West Coast Ports

West Coast Ports

Productivity is the name of the game for West Coast ports leading up to the expansion of the Panama Canal in 2015. Unlike many of the ports on the East and Gulf coasts that are deepening their harbors and enlarging their marine terminals to prepare for the mega-ships that will begin transiting the canal in 2015, the major West Coast gateways already have 50-foot harbors and terminals of 100 to more than 400 acres in size.

In order to prevent an erosion of market share to East Coast ports, the Seattle-Tacoma, Oakland and Los Angeles-Long Beach gateways must improve their efficiency in unloading vessels, moving containers through the yards and expediting the departure of containers by truck and intermodal rail.

The 25 to 26 container moves per crane per hour that mark West Coast port operations must be increased to at least 30 moves per hour. Terminal operators are exploring options for automating yard, gate and on-dock rail operations. The busiest terminals will invest in costly equipment such as dual-hoist cranes, automated guided vehicles and automated stacking cranes. The ports of Los Angeles and Long Beach, which together handle about 40 percent of U.S. imports from Asia, will spend more than $7 billion in the coming decade on larger, more efficient terminals and improved connectivity to rail and highway networks.

Offering a transit time advantage of a week to 10 days to the U.S. interior, and the potential for reducing per-slot vessel costs by hundreds of dollars with the arrival of vessels having a capacity of 13,000-TEU capacity, West Coast ports want to beat the canal by even further expanding their 70 percent market share of U.S. imports from Asia.

 

Special Coverage

The 12,500-TEU MSC Fabiola broke records when it first called at California ports in 2012.
West Coast ports will spend the coming year in much the same way they spent the past year: preparing for big ships operated by big carrier alliances.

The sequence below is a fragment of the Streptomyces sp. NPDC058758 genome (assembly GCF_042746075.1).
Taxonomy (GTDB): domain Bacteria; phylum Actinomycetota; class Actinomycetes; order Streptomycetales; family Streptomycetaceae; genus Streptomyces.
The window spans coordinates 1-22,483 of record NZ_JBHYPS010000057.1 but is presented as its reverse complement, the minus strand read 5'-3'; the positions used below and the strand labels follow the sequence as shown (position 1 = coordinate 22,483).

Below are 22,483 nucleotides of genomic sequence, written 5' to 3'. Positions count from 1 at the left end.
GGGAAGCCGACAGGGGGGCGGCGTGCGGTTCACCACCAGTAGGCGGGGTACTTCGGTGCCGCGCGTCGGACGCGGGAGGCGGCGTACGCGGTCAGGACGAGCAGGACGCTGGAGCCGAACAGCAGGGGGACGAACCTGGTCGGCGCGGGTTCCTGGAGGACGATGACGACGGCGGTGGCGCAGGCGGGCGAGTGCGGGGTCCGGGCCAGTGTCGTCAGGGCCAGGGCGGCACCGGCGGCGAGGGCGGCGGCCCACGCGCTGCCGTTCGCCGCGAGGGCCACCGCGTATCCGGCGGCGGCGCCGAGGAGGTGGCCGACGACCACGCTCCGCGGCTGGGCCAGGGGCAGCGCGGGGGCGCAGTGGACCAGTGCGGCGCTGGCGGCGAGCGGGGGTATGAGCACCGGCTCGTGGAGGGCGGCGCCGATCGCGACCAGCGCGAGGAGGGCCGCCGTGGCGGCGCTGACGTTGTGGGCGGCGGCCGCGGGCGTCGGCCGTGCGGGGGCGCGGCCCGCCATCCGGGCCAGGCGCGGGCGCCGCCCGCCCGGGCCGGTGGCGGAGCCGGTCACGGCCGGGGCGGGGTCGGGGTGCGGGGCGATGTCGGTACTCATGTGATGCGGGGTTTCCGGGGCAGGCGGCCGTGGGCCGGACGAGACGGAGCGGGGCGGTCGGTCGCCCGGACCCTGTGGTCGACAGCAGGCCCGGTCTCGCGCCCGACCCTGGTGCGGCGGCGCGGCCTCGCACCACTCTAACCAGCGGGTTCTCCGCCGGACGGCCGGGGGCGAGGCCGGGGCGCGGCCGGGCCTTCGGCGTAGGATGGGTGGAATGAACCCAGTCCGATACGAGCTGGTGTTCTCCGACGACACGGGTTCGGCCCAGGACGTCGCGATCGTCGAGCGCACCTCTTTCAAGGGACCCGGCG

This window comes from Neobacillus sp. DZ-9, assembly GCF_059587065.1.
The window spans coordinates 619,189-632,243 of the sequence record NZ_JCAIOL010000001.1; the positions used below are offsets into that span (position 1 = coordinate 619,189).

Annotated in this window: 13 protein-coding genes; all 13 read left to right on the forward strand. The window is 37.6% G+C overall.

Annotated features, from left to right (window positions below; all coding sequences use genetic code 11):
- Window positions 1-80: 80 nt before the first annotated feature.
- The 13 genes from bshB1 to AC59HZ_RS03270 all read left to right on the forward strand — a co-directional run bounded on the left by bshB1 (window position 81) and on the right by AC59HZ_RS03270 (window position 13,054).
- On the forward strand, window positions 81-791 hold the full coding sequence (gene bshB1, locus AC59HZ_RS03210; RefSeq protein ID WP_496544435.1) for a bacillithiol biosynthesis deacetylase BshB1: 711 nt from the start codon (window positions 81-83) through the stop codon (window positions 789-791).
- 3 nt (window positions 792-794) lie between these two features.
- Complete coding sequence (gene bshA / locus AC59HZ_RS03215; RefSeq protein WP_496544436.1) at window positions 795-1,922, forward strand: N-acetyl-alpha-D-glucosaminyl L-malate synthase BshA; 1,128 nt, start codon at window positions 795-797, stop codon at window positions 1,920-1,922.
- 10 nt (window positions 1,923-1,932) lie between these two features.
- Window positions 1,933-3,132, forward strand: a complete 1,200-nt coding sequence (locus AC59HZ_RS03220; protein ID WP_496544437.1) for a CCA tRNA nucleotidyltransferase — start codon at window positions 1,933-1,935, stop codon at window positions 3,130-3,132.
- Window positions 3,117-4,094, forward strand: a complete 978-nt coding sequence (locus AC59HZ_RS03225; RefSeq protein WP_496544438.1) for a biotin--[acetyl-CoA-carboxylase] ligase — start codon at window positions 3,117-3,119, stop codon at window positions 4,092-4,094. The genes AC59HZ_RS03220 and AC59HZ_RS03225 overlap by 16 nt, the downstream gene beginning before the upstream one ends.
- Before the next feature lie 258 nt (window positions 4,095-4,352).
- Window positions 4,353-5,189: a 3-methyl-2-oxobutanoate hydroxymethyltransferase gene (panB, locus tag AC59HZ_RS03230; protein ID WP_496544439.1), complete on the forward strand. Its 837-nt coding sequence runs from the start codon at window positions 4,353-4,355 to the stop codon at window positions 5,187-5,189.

News & Analysis

17 Oct 2014
The Port of Long Beach is temporarily giving container cargo owners three extra days of free time to keep import containers on the docks.
17 Oct 2014
Congestion-caused delays at the largest U.S. port complex are pushing up outbound spot market truck rates from the Los Angeles-Long Beach market to inland distribution points.
17 Oct 2014
An on-again, off-again dispute between the International Longshore and Warehouse Union and ICTSI, operator of Terminal 6 at the Port of Portland, once again shut down the port’s only container terminal for two days this week.
16 Oct 2014
Representatives of the port, shipper and labor communities agree that Los Angeles and Long Beach must reduce congestion and improve productivity at marine terminals, but they differ on how to reach those goals.
16 Oct 2014
Congestion at large U.S. ports is generating increased complaints by truckers and shippers about demurrage penalties for late pickup of containers that can’t be removed from gridlocked marine terminals.
16 Oct 2014
Frustration at delays at Los Angeles-Long Beach boiled over at the TPM Asia Conference in Shenzhen on Thursday, with shippers showing exasperation at the weeks it can now take to liberate containers from the largest port complex in the Americas.

Commentary

Seattle port commissioners were thinking “out of the box” in picking the first CEO from the private sector in a half-century.

More Commentary

Video

Don Krusel, Prince Rupert Port Authority president/CEO, speaks about competitiveness, labor relations and plans for expansion.
Dr. Noel Hacegaba, deputy executive director, Port of Long Beach, discusses port productivity and the impact of mega-ships, the role of infrastructure investment, and the need to emphasize system improvements to increase efficiency.
Acting Long Beach Port Director Al Moro talks about the ambitious projects to prepare the port for the big new container ships that are calling there. POLB and private investors are providing billions of dollars to build new rail lines and a huge automated container terminal, as well as to replace the Gerald Desmond Bridge, which is too low for the new ships.